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Army Nurses & The Army Way 

Education, leadership skills rank at the top in training military nurses

By Phil McPeck, RN
Nurse Week 


Capt. Bethany Niccum, RN, joined the Army after graduating from Messiah College in Grantham, Pa., admittedly to have a job, gain some nursing experience and travel the world. "I had no idea what I was getting myself into," she said. Certainly, she never imagined that after five years she would be head nurse of a family pediatric clinic in Würzburg, Germany.

"My clinical experience, I believe, is far beyond that of many of the nurses I went to school with, who probably have been in the same job for all five years," Niccum said. With experience in med/surg, orthopedics and pediatrics, she said the nursing and leadership skills she learned in the Army are so diverse that she would feel comfortable anywhere she is assigned.

When RNs go into the Army, through the Reserve Officers Training Corps or by direct commission after graduating from college, their first mission is not medical. It's mental. It's military. In a word, it's leadership. And it permeates all that follows as an Army nurse.

Niccum's training, specifically a pediatric specialty course, ventured into a growing area for the military: state-of-the-art education technology. The didactic part of the course-once offered in the classroom, but eliminated as the Army shifted priorities to more of a wartime mission-was provided via CD-ROM, Niccum said. It featured interactive video, knowledge games and practice tests covering nutrition, growth and development, and fluid and electrolytes. That was followed by hands-on experience at a medical center.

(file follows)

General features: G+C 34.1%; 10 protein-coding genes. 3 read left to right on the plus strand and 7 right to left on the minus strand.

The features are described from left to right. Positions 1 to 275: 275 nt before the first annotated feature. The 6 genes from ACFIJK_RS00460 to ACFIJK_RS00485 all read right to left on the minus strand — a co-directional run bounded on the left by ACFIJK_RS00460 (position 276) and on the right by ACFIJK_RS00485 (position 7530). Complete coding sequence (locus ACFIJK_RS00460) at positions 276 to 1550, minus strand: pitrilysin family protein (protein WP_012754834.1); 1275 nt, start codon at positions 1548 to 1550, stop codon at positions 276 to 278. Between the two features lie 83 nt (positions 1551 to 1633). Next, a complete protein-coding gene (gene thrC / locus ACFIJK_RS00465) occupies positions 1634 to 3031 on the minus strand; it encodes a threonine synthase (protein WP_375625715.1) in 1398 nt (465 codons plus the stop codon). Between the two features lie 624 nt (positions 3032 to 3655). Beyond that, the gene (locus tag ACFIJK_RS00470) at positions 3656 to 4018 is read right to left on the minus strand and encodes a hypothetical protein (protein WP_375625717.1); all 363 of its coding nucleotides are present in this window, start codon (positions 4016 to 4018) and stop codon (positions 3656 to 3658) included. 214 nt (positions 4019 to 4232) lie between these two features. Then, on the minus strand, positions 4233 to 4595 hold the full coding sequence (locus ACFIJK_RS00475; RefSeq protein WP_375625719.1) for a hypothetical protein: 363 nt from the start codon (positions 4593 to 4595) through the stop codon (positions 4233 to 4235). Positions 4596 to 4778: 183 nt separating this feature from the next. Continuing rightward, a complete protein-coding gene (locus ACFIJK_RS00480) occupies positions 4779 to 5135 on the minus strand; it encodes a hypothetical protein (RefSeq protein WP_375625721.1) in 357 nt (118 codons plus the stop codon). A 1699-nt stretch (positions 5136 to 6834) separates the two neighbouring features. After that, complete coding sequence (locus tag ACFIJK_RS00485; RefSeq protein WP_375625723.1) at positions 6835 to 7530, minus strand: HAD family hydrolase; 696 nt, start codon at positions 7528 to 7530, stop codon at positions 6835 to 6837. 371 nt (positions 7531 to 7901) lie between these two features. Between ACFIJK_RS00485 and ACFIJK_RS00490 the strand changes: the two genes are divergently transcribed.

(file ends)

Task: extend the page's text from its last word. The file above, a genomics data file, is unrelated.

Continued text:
Col. Janet Harris, Ph.D., RN, chief of the nursing science department at the Army Medical Department Center and School at Fort Sam Houston in San Antonio, said the eventual goal of the Army's training and doctrine command is to have a video teleconferencing classroom within 50 miles of every soldier.
"We use a lot of distance learning because our force is scattered all over the world," she said.

The graduate-level nurse anesthesia program she runs from Fort Sam Houston is at the forefront of education technology with online courses and patient simulators.

Harris said she uses Internet Web boards to post instructions and foster synchronous discussions among nurses in classes at eight sites around the country.

At Walter Reed Army Medical Center, the Army's showcase medical facility in Washington, D.C., the nurse anesthesiology program employs high-tech mannequins that Maj. Karen Whitman, MS, RN, calls "as realistic as you can get without having a live patient in the bed. It's like practicing on a real person without fear of killing them."

Anesthesiology nurses' decisions and the consequences are videotaped.

The mannequins are engineered to respond in real time to real-life events. Administering drugs brings "very correct pharmodynamic response, breathing and vital signs, including hemodynamic values," Whitman said. If the "patient" needs to be intubated, nurses can put a tube down the trachea.